The Folklorama is a chance to learn and experience the different cultures of the different nations since Winnipeg is the home of multiculturalism, and this is also a great opportunity for the younger generation to know their roots.
What interests of the youth was Tito George talking about? Hip-hop dance, playing in a band, singing their original compositions? Where were you when they had these different events to showcase the talents of our young Filipinos?
I guess this time Tito George’s ticket is at stake because we still have tinikling and other traditional folk dances.
I think Inna should volunteer if she has the talent.
I don’t see anything wrong in our Filipino singers’ singing foreign songs on the karaoke machine. This is how we show our foreign guests Filipinos’ versatility.
If you think that the dances and the volunteers are “parehong pagmumukha,” why don’t you, Inna, and Tito George go to other pavilions so that you will not see similar faces and dances. We have 45 pavilions to visit; and if you already know our heritage, why don’t you broaden your horizon and go to other places? I don’t understand why you keep on coming to the Filipino pavilions and watching the same dancers and shows which you are sick and tired of?
If this writer is not in good terms with the organizers of the Pilipino pavilions, then it is not the concern of the volunteers. You have no right to question our integrity and sincerity as volunteers.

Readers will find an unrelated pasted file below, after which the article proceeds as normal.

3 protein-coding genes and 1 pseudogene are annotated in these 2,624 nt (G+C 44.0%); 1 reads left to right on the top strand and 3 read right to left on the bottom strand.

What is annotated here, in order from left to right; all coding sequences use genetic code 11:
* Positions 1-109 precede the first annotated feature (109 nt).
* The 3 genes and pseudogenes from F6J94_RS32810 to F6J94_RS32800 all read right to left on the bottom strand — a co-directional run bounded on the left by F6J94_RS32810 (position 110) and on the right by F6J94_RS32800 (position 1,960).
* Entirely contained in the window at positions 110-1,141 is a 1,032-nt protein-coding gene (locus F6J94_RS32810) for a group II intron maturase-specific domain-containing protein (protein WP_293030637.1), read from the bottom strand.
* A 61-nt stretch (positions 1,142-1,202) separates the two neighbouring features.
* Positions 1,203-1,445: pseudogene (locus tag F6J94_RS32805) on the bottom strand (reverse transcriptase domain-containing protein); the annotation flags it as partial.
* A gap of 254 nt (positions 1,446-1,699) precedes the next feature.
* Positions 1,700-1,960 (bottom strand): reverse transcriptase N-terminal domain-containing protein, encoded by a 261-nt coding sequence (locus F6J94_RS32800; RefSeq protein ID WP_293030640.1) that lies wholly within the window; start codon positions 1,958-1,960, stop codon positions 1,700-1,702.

I am a parent of one of the dancers whom you ridiculed in your column. My daughter was asked to perform without any monetary promise. The kids offered their time, energy, and talent; while we, parents, generously donated our time and financial support.
When Tito George questioned why my daughter volunteered to dance again “dahil pare-parehong pagmumukha” every year, I wanted to appeal that this Tito George be deported from Winnipeg since a person like him is not needed here in friendly Manitoba. This is my first time to read an article that is publicly mocking the volunteers’ sense of volunteerism.
I strongly believe that this kind of journalism that you are practicing with your newspaper should not be supported by any sponsors or any kababayan.
I believe in the freedom of the press, but you should also observe and abide the journalism ethics and standards.
Mr. Editor, do you think this type of article helps the community? Or are you just creating instability in our community? Please reflect on your purpose of publishing the newspaper. Is it to inform, deliver news, and inspire? Or mainly to earn income for your family?
Thank you, and I hope that you take time to read this reaction the same way you approved and published Inna’s article.
From a very disappointed volunteer of Folklorama,
Madel Samaniego (parent of one of the dancers at the Nayong Pilipino Pavilion)
[Filipino Journal will publish the Editor’s rebuttal in the next issue.]
[Note: FJ is hereby publishing an English translation of the previous article due to requests by some readers who found it controversial. And controversial enough, we have received a number of “letters to the editor” expressing disappointment about the said article, accusing the writer and the editor of committing cultural treason. In the spirit of professionalism and balanced reporting, we are featuring one of such letters, as well as the editor’s general rebuttal.—Editor]